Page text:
Abstract 1922: Preoperative Brain Injury in Transposition of the Great Arteries is Predicted by Oxygenation and Time to Surgery, Not by Balloon Atrial Sepstostomy
Introduction: Brain injury in the form of periventricular leukomalacia (PVL), a watershed white matter injury, and arterial ischemic stroke (AIS) affect a high proportion of infants born with severe congenital heart defects after surgery. MRI studies have shown both PVL and AIS occur in preoperative infants as well. Recently, balloon atrial septostomy (BAS) was implicated in preoperative AIS in neonates with transposition of the great arteries (TGA).
Hypothesis: We hypothesized that the overall incidence of AIS is low in these neonates, and not associated with BAS.
Methods: Infants with TGA were enrolled as part of a larger prospective study to determine the prevalence of preoperative brain injury. Inclusion criteria were full-term gestation (40 ± 4 weeks), intention to undergo surgical repair, and medical stability for 24 hours prior to surgery. Clinical data on these patients was retrospectively reviewed, including performance of BAS and use of heparin. All preoperative arterial blood gases and pulse-oximetry recordings were cataloged. Brain MRI was completed on the day of surgery and reviewed by a neuroradiologist blinded to the patients’ clinical status. Scans were reviewed for the presence of hemorrhage, AIS, and PVL. Multivariate risk analysis and repeated measures ANOVA were performed.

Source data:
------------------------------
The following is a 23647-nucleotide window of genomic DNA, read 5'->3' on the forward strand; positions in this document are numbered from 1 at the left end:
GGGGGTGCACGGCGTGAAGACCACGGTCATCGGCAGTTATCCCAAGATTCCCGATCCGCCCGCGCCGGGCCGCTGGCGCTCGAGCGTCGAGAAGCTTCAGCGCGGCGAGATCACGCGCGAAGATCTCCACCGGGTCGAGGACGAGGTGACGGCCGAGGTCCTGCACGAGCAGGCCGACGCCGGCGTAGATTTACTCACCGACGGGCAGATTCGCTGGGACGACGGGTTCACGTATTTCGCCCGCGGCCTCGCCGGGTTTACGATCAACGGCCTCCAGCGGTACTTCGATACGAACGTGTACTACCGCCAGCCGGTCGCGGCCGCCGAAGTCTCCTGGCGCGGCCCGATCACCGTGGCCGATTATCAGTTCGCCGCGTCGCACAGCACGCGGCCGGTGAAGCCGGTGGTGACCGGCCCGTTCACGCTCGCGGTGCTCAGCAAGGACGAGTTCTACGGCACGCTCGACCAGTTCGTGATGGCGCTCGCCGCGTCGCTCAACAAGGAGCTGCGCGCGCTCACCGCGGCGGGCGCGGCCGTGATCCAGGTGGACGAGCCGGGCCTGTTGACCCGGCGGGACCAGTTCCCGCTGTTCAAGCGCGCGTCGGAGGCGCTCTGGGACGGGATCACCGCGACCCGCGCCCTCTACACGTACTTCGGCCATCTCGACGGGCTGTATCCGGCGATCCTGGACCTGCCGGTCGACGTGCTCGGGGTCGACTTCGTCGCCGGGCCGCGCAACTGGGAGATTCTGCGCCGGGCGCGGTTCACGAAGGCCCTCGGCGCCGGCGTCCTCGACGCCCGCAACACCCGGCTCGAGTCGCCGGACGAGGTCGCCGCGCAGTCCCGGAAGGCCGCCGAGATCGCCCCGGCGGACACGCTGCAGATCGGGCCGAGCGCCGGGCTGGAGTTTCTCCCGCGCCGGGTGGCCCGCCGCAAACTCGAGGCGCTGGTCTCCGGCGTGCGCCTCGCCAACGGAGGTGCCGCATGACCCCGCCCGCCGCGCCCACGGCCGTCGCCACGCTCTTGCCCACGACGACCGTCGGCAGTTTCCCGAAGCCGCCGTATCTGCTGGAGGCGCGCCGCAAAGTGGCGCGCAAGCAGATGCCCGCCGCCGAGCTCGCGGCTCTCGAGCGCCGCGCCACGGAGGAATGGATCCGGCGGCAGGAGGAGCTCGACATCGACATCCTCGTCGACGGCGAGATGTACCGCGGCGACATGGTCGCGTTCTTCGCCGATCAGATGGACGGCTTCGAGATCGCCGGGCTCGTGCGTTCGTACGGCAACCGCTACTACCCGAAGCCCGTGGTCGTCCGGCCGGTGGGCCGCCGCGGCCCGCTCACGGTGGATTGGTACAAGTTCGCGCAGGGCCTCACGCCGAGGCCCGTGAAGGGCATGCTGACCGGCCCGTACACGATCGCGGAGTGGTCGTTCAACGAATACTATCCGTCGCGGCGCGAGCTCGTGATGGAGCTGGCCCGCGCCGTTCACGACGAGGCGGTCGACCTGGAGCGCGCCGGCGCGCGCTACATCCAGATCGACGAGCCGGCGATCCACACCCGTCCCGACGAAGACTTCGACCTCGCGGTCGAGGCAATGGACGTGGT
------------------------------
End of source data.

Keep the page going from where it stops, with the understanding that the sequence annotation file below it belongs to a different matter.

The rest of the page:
Results: There were 26 neonates with TGA; 14 underwent BAS. Following BAS, the PaO2 improved from a mean of 27.9 to 38.7 torr (p<0.01). Heparin was not used in any of the procedures. Brain imaging identified AIS in none of the 26 neonates. PVL was seen in 10 neonates (6 with BAS) and was not associated with BAS (p=0.70). Taken together, increased time to surgery (p=0.026) and lower PaO2 (p=0.024) were highly predictive of PVL. Neonates with PVL had a lower daily mean PaO2 (p=0.020). Among the 14 neonates who underwent BAS, 6 had PVL, but those with a higher post-BAS mean PaO2 were less likely to have PVL (p=0.021).
Conclusions: The occurrence of PVL was not associated with BAS, and preoperative AIS was not seen in any of the neonates with TGA. PVL was frequently seen and was associated with lower PaO2 and increased time to surgery. Our data suggest that successful BAS resulting in increased PaO2 in cyanotic neonates with TGA is likely to decrease their risk of brain injury.